Here is a walk that Ewan took through the forest before our season began at Abernethy. I hope his words remind us of what is still out there, waiting for us to appreciate it again.

Although it began with a wintry shower, the sun soon came out on a bright spring day over Abernethy. With visitor operations suspended here at Loch Garten and across the RSPB, the 2020 Nature Team face some of the uncertainty that many will be feeling, but we hope to find new ways to bring the magic of the reserve to you this year since you are unable to come to us.

 

Under wide blue skies, I went out onto the reserve to have an immersive educational experience and get to know our forest a little better. As I walked among the pines I observed the sunlight falling through the branches to the forest floor and the difference in the field layer (the plants growing closest to the ground) between closed-canopy and more open forest. There was enough warmth in the dappled sunlight to bring some sluggish wood ants out onto their nest beneath the spreading boughs of a mature pine. Coal tits were energetically singing and flitting to and fro in the high branches.

 

At Rynettin, the land rolled out before me to a breath-taking view of the Cairngorms. The high arctic-alpine plateau that covers a third of the reserve area is still deep in the grip of winter, the peaks of Bynack More and Cairngorm itself standing white against the dazzling sky. The mountains are huge and ancient, beyond the human realm, and even current events seem smaller and more distant here. The lower slopes and foothills, that the forest will reclaim as trees start to slowly return, are a reminder of the 200-year vision for the reserve. This is a landscape looking back deep time.

 Heading downhill, through more green and ancient wood, I reached a place where the river Nethy twists and turns through a narrow valley. The waters rush over rocks and under fallen trees, and I found myself in a perfect suntrap at the bottom of a steep south-facing slope. Hidden here by the river's edge, out of the wind, with the sun warming the earth, looking up through the branches of pines high above us to the deep blue sky, I could have had the world all to myself.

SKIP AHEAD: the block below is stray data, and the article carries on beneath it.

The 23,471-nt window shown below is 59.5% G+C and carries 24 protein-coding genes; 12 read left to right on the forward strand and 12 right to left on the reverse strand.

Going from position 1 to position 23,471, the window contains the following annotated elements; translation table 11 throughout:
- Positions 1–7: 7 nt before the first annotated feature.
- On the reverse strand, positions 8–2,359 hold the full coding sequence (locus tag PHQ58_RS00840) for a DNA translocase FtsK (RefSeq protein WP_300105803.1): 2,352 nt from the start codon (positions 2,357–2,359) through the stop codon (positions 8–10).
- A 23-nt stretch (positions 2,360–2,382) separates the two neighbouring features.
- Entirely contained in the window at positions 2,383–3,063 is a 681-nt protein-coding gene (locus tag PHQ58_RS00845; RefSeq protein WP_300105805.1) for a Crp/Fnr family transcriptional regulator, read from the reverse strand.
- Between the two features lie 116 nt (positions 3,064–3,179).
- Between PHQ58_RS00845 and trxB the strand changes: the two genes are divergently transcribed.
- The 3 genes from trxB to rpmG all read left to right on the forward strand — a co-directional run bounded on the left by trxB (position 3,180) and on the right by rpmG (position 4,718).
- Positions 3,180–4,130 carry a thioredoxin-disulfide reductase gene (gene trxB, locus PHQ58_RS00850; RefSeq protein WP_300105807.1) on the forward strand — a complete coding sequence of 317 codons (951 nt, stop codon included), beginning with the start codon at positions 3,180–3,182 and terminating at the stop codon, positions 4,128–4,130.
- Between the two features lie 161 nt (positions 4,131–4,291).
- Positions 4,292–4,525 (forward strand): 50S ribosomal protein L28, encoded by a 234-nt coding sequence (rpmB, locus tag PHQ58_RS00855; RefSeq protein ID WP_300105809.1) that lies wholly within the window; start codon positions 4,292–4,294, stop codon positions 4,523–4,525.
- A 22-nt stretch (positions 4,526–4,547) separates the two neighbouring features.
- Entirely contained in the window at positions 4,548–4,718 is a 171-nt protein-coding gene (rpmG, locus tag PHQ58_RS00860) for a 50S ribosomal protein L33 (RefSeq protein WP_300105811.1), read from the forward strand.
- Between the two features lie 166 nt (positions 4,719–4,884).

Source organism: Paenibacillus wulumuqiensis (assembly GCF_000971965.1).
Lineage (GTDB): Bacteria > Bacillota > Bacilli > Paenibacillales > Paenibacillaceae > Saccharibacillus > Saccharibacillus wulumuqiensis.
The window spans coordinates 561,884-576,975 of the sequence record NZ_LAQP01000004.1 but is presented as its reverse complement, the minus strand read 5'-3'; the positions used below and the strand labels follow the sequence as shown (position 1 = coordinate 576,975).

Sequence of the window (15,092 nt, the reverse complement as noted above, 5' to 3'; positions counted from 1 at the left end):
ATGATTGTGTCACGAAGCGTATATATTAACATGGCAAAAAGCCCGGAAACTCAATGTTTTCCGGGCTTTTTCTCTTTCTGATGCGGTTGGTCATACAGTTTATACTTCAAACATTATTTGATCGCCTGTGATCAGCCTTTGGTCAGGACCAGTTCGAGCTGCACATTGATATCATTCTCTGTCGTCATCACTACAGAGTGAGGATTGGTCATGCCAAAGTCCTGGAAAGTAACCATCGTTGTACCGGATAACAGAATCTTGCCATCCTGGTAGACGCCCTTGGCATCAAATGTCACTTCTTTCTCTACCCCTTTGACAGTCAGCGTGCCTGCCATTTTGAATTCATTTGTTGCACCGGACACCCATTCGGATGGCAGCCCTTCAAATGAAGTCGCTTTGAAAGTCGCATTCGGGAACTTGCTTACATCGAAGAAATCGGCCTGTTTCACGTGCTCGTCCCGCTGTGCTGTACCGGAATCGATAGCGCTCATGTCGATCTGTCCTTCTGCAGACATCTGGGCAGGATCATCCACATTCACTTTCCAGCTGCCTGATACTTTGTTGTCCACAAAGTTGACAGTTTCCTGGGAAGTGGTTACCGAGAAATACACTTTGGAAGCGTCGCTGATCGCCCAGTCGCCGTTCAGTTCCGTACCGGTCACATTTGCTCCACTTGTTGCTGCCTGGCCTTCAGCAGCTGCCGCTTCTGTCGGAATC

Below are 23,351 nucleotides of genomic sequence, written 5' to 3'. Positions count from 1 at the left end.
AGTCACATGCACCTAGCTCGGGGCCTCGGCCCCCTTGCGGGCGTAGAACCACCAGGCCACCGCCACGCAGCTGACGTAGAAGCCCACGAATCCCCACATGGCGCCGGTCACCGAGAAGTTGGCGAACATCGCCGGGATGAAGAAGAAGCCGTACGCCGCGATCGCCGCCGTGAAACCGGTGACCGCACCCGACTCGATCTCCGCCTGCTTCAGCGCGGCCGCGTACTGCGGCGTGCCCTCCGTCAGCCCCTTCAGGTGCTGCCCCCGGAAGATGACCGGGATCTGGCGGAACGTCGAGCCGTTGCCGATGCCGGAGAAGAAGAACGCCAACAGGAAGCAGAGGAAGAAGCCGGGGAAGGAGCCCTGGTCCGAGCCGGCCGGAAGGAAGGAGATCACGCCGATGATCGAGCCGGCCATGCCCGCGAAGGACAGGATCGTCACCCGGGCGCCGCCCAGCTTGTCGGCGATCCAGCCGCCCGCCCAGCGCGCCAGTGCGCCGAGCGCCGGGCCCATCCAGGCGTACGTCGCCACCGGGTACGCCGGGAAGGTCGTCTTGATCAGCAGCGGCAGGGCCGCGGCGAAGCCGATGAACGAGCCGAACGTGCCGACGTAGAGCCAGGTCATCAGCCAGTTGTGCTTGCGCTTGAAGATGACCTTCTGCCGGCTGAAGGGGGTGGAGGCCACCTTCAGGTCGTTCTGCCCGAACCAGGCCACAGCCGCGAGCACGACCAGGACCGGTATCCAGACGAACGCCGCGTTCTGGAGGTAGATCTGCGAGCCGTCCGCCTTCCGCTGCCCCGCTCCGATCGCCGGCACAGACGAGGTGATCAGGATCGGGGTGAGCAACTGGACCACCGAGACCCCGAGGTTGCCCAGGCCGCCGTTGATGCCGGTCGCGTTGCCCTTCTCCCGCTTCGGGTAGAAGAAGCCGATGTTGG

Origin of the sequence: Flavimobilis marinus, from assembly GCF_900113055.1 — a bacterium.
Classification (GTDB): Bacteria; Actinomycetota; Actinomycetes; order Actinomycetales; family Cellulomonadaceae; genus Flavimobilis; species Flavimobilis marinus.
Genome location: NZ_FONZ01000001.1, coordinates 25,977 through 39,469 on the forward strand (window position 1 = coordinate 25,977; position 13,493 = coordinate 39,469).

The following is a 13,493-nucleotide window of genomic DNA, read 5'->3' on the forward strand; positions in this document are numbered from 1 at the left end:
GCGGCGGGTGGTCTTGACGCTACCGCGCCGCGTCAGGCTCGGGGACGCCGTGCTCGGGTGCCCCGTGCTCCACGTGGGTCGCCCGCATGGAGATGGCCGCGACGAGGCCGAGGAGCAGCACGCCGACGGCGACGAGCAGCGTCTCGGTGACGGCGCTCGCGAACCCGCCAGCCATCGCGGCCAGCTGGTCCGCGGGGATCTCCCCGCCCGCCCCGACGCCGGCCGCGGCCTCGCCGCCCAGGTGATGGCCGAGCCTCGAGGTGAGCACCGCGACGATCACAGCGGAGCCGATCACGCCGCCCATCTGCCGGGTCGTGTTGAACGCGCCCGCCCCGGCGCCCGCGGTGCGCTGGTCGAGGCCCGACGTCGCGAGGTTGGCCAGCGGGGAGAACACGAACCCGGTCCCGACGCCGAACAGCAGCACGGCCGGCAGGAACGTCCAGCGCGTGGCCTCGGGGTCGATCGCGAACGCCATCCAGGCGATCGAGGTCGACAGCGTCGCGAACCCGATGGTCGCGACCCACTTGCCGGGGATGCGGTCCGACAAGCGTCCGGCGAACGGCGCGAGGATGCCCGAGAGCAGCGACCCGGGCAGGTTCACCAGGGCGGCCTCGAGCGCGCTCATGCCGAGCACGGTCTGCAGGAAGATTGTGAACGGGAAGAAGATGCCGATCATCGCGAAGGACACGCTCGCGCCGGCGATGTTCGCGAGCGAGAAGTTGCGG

Following the river down and back to Forest Lodge, the forest gave me crested tits calling from the treetops unseen, and a group of crossbill flying overhead. In the middle of the track, the most exciting find of the day (this is the sort of thing that excites RSPB staff) - capercaillie poo.

 

Spending time in the forest is always deeply enjoyable and rewarding for me, at once calming and energising. Whatever comes to pass, this will still be here: these rocks, this earth; the tallest trees and the tiny mosses; all of the creatures that walk and fly and crawl and hunt and sing and fight and live; as long as we look after this place, they will still be here. At this time more than ever, I find that a comforting thought. So get outside, if and where you safely can spend some time with nature; be grateful for that gentle reminder that life goes on and this, too, shall pass; and if you can't, take comfort knowing that nature will still be here, doing what it does, after all this is over.

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